“It seems as if the process is broken if someone can have multiple charges of misconduct and still be on the force,” said a New York City Council member during a Committee on Public Safety recently. The topic was whether to pass a package of reforms recommended by an independent panel. The reforms are intended to increase police accountability in cases of misconduct, including officer-involved fatalities.
One of the main reforms proposed is the repeal of the law called “50-a,” which maintains the confidentiality of police disciplinary proceedings. Critics believe the law hides bad actors with multiple disciplinary complaints from the view of victims’ families and even from officials tasked with responding to complaints about police.
Another bill would require detailed reporting when police arrest someone for one of several offenses the council’s speaker described as “catch-alls” — nonspecific offenses the police could use to hide their own misconduct. Those offenses include assaulting an officer, resisting arrest and obstructing governmental administration. Under the proposal, officers would have to record specifics such as:
- What specific assault on the officer occurred
- Which government function the arrestee was obstructing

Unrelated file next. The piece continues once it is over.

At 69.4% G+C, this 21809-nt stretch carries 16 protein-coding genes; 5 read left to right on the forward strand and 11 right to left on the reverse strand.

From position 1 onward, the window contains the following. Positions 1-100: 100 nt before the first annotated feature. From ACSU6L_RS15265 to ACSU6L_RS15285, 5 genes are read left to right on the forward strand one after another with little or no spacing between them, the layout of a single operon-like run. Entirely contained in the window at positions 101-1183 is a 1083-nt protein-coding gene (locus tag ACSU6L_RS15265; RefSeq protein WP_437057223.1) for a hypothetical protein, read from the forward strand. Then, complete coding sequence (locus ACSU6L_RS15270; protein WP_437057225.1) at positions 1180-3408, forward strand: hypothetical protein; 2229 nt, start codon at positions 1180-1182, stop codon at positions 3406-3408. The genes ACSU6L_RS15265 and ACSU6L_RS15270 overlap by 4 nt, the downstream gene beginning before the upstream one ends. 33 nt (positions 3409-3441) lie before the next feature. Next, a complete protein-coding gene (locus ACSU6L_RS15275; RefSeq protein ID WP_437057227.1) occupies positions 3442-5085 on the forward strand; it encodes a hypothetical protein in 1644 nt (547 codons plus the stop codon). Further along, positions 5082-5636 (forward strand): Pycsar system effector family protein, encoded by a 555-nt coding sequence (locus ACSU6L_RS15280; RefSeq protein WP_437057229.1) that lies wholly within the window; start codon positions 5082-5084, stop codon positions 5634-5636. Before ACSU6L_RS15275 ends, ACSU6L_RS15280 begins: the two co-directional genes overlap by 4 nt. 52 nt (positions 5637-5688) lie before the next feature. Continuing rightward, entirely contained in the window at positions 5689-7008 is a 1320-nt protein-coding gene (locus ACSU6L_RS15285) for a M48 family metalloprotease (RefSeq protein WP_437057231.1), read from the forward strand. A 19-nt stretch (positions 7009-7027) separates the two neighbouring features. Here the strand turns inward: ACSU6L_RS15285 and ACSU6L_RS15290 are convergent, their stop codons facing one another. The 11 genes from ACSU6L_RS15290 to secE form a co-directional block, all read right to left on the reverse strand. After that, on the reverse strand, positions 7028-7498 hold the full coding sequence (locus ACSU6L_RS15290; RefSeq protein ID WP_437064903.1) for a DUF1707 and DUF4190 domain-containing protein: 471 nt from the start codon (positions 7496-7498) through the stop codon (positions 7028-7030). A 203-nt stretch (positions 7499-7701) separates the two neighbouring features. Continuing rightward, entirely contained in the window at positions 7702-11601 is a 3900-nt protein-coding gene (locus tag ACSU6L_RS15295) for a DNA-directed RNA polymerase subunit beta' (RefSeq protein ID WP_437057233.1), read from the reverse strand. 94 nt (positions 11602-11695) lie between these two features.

“We want the NYPD to justify these arrests so we know they’re not just catch-alls,” said the council’s speaker.
Many lawmakers and advocates at the meeting, including victims’ families, seemed to believe that the NYPD hasn’t done enough to take accountability for proven misconduct and use of force issues, even after Governor Cuomo’s 2015 special order to investigate “police-related civilian deaths.”
As the council pointed out, police commissioners have the power to overturn any officer’s not-guilty verdict in a misconduct case and hold that officer to account. Failure to do so can result in an officer simply resigning from the NYPD and getting a job in another department.
“When there is a high-profile case, wouldn’t there be much more value for the commissioner to come out and say something was wrong? Don’t the people need to hear that?” the council’s speaker asked police officials. “What offenses does one have to commit to be fired for misconduct?”
Police commissioners who attended the meeting opposed the reforms. They argued that requiring specific reports in cases of assault on an officer could expose the officers’ private medical information. They also argued that the NYPD doesn’t have the tools to allow for that level of detail.
If you have been the victim of police misconduct, it can be deeply frustrating to lodge a complaint and see no obvious change. If you are considering filing a complaint, it can be helpful to work with a lawyer who is experienced in police misconduct cases.